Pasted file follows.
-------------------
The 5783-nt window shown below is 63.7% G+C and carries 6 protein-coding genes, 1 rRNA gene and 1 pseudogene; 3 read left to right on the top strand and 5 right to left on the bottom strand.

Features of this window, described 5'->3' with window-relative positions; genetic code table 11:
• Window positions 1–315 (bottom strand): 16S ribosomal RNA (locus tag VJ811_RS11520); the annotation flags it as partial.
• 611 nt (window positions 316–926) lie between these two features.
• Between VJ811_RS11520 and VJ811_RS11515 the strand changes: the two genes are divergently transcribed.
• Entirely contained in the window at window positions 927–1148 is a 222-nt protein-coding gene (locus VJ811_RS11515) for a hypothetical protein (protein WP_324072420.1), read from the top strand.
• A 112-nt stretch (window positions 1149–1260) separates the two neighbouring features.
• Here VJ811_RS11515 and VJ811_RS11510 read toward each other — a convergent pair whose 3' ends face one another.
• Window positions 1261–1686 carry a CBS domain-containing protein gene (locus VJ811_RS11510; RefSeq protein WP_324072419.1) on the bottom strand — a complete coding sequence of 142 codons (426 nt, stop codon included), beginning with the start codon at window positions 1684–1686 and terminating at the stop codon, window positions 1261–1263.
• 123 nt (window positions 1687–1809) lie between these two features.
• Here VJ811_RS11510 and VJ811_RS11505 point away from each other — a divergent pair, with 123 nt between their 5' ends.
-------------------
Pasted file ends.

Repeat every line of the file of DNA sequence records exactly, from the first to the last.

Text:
The 5783-nt window shown below is 63.7% G+C and carries 6 protein-coding genes, 1 rRNA gene and 1 pseudogene; 3 read left to right on the top strand and 5 right to left on the bottom strand.

Features of this window, described 5'->3' with window-relative positions; genetic code table 11:
• Window positions 1–315 (bottom strand): 16S ribosomal RNA (locus tag VJ811_RS11520); the annotation flags it as partial.
• 611 nt (window positions 316–926) lie between these two features.
• Between VJ811_RS11520 and VJ811_RS11515 the strand changes: the two genes are divergently transcribed.
• Entirely contained in the window at window positions 927–1148 is a 222-nt protein-coding gene (locus VJ811_RS11515) for a hypothetical protein (protein WP_324072420.1), read from the top strand.
• A 112-nt stretch (window positions 1149–1260) separates the two neighbouring features.
• Here VJ811_RS11515 and VJ811_RS11510 read toward each other — a convergent pair whose 3' ends face one another.
• Window positions 1261–1686 carry a CBS domain-containing protein gene (locus VJ811_RS11510; RefSeq protein WP_324072419.1) on the bottom strand — a complete coding sequence of 142 codons (426 nt, stop codon included), beginning with the start codon at window positions 1684–1686 and terminating at the stop codon, window positions 1261–1263.
• 123 nt (window positions 1687–1809) lie between these two features.
• Here VJ811_RS11510 and VJ811_RS11505 point away from each other — a divergent pair, with 123 nt between their 5' ends.